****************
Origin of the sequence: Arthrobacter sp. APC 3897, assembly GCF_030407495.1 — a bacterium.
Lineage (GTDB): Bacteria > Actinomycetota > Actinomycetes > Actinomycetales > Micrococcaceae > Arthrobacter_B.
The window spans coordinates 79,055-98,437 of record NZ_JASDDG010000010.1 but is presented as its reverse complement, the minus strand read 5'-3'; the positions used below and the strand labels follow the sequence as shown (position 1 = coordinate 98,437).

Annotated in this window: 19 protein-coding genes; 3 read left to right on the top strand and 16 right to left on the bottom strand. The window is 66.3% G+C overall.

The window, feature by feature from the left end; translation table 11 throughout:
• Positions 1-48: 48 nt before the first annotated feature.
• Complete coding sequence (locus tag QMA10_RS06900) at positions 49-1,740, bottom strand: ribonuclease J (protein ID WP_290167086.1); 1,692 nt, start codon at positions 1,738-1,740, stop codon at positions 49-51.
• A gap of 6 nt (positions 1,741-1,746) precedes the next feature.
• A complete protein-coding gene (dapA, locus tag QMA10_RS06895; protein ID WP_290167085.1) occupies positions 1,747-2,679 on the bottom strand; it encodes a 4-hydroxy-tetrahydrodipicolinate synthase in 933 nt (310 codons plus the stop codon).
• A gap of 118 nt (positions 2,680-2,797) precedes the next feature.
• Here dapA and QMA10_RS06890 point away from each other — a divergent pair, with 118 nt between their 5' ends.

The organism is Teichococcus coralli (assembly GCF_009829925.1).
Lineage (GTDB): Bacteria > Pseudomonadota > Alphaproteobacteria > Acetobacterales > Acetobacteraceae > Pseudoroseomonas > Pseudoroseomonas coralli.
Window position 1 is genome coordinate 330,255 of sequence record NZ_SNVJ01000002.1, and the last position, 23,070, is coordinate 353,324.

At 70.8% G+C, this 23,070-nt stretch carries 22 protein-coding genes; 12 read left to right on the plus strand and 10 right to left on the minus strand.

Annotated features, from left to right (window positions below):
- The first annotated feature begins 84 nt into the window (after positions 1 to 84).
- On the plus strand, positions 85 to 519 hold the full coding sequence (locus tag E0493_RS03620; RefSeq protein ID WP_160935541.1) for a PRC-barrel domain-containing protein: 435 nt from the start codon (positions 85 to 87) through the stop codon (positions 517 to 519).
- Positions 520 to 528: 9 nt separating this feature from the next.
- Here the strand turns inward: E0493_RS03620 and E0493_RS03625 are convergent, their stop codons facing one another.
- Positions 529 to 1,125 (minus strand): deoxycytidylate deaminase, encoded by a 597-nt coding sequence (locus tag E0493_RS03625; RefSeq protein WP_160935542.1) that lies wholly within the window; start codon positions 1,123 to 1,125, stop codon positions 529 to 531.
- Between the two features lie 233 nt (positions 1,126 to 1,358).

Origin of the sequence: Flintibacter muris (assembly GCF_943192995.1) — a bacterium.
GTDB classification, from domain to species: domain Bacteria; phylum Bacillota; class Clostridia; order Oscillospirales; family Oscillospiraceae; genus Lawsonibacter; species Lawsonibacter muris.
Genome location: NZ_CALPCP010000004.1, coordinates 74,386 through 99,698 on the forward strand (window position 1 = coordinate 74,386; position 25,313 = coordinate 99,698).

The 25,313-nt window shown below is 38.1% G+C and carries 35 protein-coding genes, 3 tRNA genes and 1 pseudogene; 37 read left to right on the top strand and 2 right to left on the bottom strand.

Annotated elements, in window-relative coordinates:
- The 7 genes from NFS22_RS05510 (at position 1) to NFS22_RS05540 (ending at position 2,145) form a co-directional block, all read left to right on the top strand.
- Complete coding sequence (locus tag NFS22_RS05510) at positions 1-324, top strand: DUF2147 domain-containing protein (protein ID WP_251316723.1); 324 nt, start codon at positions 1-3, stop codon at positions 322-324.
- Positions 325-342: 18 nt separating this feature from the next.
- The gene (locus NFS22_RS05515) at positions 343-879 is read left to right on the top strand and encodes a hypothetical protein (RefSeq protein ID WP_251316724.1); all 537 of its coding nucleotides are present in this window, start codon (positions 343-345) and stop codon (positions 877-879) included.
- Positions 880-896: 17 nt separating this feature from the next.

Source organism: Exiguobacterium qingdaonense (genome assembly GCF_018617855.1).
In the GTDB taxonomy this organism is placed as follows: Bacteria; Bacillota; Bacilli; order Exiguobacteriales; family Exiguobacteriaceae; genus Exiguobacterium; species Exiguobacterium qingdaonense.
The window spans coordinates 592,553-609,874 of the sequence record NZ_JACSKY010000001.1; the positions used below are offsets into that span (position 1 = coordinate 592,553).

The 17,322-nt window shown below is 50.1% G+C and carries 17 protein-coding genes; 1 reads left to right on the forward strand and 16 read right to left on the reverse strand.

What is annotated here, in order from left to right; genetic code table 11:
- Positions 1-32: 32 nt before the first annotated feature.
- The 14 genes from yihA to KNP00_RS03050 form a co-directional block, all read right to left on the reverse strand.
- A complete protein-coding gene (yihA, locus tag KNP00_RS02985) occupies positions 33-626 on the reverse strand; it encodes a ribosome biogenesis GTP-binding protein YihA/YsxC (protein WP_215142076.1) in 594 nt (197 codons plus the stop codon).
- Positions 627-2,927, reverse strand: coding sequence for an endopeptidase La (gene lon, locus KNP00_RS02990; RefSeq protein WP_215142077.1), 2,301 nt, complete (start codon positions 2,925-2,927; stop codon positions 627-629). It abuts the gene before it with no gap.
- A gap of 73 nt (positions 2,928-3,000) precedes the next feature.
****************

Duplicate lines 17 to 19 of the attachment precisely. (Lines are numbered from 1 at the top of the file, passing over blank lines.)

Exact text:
- The first annotated feature begins 84 nt into the window (after positions 1 to 84).
- On the plus strand, positions 85 to 519 hold the full coding sequence (locus tag E0493_RS03620; RefSeq protein ID WP_160935541.1) for a PRC-barrel domain-containing protein: 435 nt from the start codon (positions 85 to 87) through the stop codon (positions 517 to 519).
- Positions 520 to 528: 9 nt separating this feature from the next.